Post Reply [Japan] Honorifics
Posted 12/20/08
I have known some... but the common honorifics are::

-San~~~is the most common honorific and is a title of respect. It commonly means Miss or Mister. Using this sometimes refer to oneself makes one appear childish. Kyoto used -han instead -san.

-Kun~~~is an informal honorific primarily used towards males, it is still also used towards females, but rarely. It is used by persons of senior status in addressing those of junior status. The use of kun to address male children is similar to the use of san when addressing adults.

-Chan~~It is an informal version of san used to address children and female family members. It may also be used towards animals, lovers, intimate friends, and people whom one has known since childhood. this is also similar to "dear"

-Senpai~~~ is used to address senior colleagues. or when you are a 1st year and the one is a 2nd year

-Kohai~~~ is the reverse of -senpai. It is used to refer to juniors

-Sensei~~~is used to refer to or address teachers, practitioners of a profession such as doctors and lawyers, politicians, and other authority figures. Sensei can be translate to as "Professor" or "Teacher".

-Sama~~~is the formal version of san. This honorific is used primarily in addressing persons much higher in rank than oneself. It also means "master" sometimes. In the same way that chan is a version of san, there is also chama from sama, typically used for an older person. There is also the much less used "tama", which is the most childish and is usually used by young children for older siblings or someone else they admire.

-Shi~~~is used in formal writing, and sometimes in very formal speech, for referring to a person who is unfamiliar to the speaker, typically a person known through publications whom the speaker has never actually met.

HOO! yes Finished.... I sweat at typing this one! haha!

anyone know more HonoRifics?


:DDono and tono ~~~ roughly mean "lord" or "master". This title is no longer used in daily conversation, though it is still used in some types of written business correspondence.

:DUe~~~ literally means "above" and, appropriately, denotes a high level of respect.

Royal and official titles

Heika ~~~ is affixed to the end of a royal title, with a meaning similar to "Majesty" reserverd for reigning sovereigns. For example, Tennō heika means "His Majesty, the Emperor" and Joō heika means "Her Majesty, the Queen" (e.g. of Denmark). Heika by itself can also be used as a direct term of address, similar to "Your Majesty".

Denka ~~~ is affixed to the end of a non-sovereign royal title, with a meaning similar to "Royal Highness" or "Majesty". For example Suwēden Ōkoku Bikutoria Kōtaishi denka "Her Royal Highness Crown Princess Victoria of the Kingdom of Sweden".

:DKakka ~~~means "Your Excellency" and is used for ambassadors and heads of state.

:DHime~~~ is used as an honorific if one is addressing a princess. Hime may also be used as a direct address, akin to calling a person simply "Princess". To convey even greater respect, the honorific sama will be added to both the title and the honorific. Can be used with an "o" prefix (Ohime sama).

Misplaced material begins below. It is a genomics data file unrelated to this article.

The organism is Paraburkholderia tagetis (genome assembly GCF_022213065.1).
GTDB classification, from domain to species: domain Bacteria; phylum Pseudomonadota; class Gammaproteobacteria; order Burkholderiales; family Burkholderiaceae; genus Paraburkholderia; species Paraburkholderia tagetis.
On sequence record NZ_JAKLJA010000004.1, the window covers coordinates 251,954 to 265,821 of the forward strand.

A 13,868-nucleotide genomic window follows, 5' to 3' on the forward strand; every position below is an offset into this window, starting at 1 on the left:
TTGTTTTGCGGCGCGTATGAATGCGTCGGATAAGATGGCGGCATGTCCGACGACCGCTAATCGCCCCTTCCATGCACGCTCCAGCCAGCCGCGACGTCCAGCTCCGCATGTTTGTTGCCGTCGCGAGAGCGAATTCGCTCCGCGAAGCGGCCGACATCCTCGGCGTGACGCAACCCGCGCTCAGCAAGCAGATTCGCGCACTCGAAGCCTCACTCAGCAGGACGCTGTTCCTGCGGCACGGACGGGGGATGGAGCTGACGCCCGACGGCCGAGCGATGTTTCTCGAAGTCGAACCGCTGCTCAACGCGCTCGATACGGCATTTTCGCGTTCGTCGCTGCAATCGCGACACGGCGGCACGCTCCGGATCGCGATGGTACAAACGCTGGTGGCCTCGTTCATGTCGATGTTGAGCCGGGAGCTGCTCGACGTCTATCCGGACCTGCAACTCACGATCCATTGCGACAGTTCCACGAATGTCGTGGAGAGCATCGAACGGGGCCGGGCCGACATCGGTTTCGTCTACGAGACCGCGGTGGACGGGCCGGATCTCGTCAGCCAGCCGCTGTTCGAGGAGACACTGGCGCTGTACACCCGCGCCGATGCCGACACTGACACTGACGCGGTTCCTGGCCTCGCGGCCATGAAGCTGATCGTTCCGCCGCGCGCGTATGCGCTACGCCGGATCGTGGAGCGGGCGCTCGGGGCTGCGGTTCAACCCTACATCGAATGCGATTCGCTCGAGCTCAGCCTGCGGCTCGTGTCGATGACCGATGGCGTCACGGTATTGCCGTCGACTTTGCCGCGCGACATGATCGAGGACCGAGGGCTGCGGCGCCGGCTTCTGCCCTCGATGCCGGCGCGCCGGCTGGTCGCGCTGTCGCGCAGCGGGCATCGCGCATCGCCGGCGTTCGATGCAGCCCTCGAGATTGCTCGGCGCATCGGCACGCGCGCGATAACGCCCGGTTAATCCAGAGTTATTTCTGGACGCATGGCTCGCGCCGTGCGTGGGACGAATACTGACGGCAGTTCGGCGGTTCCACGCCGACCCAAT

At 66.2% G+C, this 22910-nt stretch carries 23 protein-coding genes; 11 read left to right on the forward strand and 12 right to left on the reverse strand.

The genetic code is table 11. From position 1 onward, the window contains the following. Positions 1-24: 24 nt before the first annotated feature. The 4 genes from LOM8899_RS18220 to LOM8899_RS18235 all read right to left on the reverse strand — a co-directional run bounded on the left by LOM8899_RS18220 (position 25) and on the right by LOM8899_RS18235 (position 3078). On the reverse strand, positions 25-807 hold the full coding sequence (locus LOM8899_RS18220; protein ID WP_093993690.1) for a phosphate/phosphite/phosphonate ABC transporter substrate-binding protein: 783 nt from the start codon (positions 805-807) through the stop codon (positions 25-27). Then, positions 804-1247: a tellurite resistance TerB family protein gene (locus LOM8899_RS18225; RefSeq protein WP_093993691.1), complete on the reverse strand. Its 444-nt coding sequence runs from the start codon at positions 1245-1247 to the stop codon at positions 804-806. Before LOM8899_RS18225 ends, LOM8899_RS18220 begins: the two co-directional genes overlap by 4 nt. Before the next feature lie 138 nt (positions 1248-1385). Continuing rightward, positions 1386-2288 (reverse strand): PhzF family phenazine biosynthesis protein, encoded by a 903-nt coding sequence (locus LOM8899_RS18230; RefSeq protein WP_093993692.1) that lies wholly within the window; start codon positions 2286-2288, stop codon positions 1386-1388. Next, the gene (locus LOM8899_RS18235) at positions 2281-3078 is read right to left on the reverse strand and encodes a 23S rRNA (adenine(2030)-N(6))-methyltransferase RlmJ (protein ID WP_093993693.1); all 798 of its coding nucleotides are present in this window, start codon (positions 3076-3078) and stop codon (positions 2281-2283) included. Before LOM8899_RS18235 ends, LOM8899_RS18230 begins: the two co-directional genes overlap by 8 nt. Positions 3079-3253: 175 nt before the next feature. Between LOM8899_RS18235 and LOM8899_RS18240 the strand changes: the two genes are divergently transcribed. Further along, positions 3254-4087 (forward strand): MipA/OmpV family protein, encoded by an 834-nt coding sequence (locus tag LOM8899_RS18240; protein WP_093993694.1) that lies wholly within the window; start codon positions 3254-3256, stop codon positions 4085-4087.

Martial arts titles

Martial artists often address their teachers as sensei. Junior and senior students are organized via a senpai/kōhai system.

Various titles are also employed to refer to senior instructors. Which titles are used depends on the particular licensing organization.

Shōgō_ are martial arts titles developed by the Dai Nippon Butoku Kai.[4] The Kokusai Budoin,

Renshi: instructor.

:D * Kyōshi ~~~ refers to an advanced teacher.

:D * Hanshi ~~~ refers to a senior expert considered a "teacher of teachers". This title is used by many different arts for the top few instructors of that style, and is sometimes translated "Grand Master".

:D * Meijin ~~~ awarded by a special board of examiners.

Other titles

:D * Kyōshi ~~~ which in everyday Japanese can be a more modest synonym for sensei, is sometimes used to indicate an instructor.

* Oyakata ~~~, master, especially a sumo coach. The literal sense is of someone in loco parentis.

* Shihan ~~~, merely means chief instructor; unlike the titles above it is not related to grade.

:D * Shidōin ~~~, intermediate instructor, also unrelated to grade.

* Shishō ~~~ is another title used for martial arts instructors.

* Zeki ~~~, literally "barrier", used for sumo wrestlers in the top two divisions (sekitori).
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Posted 1/9/09
wow cool!iv never heard about the other honorifics until now
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Posted 2/26/09 , edited 2/26/09
Oh, I'll add a few. I just remembered them now:

-chama = not said very often, but it's a cross between "-sama" and "-chan". Used for little children, but is still respected by the speaker.

-bocchama = born from manga and mainly restricted to manga (then used in a few animes as well just recently). Its meaning is essentially the same as "-chama".

-tan/-chin = variations on the honorific "-chan". They're from stereotypical mispronounciations of young children and therefore considered baby-talk. However, "-tan" is also used for depiction in cosplays, non-human being, inanimate objects, popular consumer products, and the like (such as OS-tan for representing computer systems and Bisuke-tan for KFC biscuits).
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